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Abstract: Late Mesozoic Underthrusting of Continental Crust Southwest of the Colorado Plateau
Wyoming Geological Association: 1982 Luncheon Meetings Casper, Wyoming: Abstracts of Papers
An extensive mylonite terrain, which has generally yielded early Tertiary K-Ar cooling ages and consistent sub-horizontal foliations and northeast-southwest lineations, is exposed across western Arizona and southeastern California. A reconstruction of the crust prior to uplift and listric normal faulting of Tertiary age places Precambrian crystalline terrain above the extensive mylonite terrain. Along its northeastern edge, the mylonite terrain appears to plunge to the northeast beneath the Precambrian crystalline terrain of the transition zone between the Colorado Plateau and the Basin and Range provinces. Petrology of synkinematic intrusions in the Whipple Mountains part of the mylonite terrain suggests that the mylonite formed at depths of 10 km or more. This mylonite terrain is interpreted as a major zone of mid-crustal dislocation that is related to northeasterly directed shallow subduction of Late Cretaceous-early Tertiary age. At higher levels in the crust exposed elsewhere in southwestern Arizona, late Mesozoic supracrustal thrusting occurred (Cordilleran orogeny). Displacement of lower crust to the northeast (under-thrusting) in response to subduction resulted in a thickened crust. Subsequent isostatic uplift produced a broad, northwest-trending arch across Arizona and southeast California in the early Tertiary. The Paleozoic and Mesozoic sedimentary sections (both continental platform and thrusted hinge-zone rock) were eroded from the arch through the early to mid-Tertiary. Apparent termination of the erosional arch along a northeast-trending zone through the Lake Mead area suggests that the zone may mark a break in the subducting plate. The mylonite terrain was exposed by local intense Oligocene-Miocene vertical tectonism and denudation. Similar local intense tectonism in south-central and southeastern Arizona was accompanied by neomylonization and plutonisum that may have obliterated or obscured earlier tectonic fabrics.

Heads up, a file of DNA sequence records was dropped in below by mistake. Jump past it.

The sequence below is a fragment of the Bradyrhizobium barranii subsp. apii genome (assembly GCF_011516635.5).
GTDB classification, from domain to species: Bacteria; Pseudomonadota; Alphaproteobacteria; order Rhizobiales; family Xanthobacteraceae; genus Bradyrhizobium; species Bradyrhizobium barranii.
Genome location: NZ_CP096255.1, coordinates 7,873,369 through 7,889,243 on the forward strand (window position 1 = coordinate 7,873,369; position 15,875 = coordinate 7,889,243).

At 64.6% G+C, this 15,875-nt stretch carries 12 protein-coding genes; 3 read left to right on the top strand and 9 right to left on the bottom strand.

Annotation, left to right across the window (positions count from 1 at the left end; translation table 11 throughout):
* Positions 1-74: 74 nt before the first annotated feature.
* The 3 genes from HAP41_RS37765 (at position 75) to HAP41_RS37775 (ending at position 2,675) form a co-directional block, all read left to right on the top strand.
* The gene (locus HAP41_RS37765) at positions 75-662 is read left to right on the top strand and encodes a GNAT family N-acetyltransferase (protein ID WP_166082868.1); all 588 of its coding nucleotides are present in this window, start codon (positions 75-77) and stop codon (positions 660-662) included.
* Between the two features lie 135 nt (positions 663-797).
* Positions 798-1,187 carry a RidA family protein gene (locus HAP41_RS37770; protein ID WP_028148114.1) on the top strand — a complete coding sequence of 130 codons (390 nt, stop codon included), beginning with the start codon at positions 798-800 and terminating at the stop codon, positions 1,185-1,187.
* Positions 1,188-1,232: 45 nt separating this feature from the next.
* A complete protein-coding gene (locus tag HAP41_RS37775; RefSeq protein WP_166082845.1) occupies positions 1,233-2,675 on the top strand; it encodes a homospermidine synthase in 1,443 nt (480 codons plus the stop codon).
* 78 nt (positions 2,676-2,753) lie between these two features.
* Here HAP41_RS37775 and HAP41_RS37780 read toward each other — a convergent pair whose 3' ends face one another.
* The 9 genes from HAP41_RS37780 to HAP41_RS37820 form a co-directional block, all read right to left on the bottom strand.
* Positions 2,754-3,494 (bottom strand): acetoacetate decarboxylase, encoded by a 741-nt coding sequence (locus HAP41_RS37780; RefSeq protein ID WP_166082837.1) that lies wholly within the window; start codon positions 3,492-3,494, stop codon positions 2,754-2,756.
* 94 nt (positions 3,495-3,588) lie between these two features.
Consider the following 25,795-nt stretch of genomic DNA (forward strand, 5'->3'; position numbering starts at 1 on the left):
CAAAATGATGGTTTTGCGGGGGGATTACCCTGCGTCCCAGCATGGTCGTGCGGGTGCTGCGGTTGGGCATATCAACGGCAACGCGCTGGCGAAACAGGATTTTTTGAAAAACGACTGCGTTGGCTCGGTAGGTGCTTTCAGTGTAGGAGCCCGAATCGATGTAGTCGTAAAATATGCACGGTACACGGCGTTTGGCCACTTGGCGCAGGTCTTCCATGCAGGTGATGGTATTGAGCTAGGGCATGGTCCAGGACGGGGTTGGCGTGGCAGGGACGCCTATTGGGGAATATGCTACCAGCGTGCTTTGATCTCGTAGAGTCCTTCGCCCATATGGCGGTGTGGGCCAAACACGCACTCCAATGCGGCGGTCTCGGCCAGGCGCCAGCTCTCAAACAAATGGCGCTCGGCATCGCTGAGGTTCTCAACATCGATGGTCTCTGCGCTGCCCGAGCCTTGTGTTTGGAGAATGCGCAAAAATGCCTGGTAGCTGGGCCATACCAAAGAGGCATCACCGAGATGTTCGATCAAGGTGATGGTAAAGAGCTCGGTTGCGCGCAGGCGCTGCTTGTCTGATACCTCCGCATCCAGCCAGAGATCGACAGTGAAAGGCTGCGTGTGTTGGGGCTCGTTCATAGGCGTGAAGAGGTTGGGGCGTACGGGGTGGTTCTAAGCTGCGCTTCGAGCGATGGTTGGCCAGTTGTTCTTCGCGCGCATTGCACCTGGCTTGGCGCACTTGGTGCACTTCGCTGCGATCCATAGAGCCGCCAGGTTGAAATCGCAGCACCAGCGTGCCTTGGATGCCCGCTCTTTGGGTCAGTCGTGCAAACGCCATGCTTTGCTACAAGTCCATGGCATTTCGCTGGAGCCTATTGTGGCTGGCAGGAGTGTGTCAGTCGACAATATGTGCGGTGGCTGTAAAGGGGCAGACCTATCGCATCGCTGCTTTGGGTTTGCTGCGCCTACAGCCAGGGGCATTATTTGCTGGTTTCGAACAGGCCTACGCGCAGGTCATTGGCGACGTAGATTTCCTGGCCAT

Acknowledgments and Associated Footnotes
1 James Otton: U.S. Geological Survey
© Wyoming Geological Association, 2015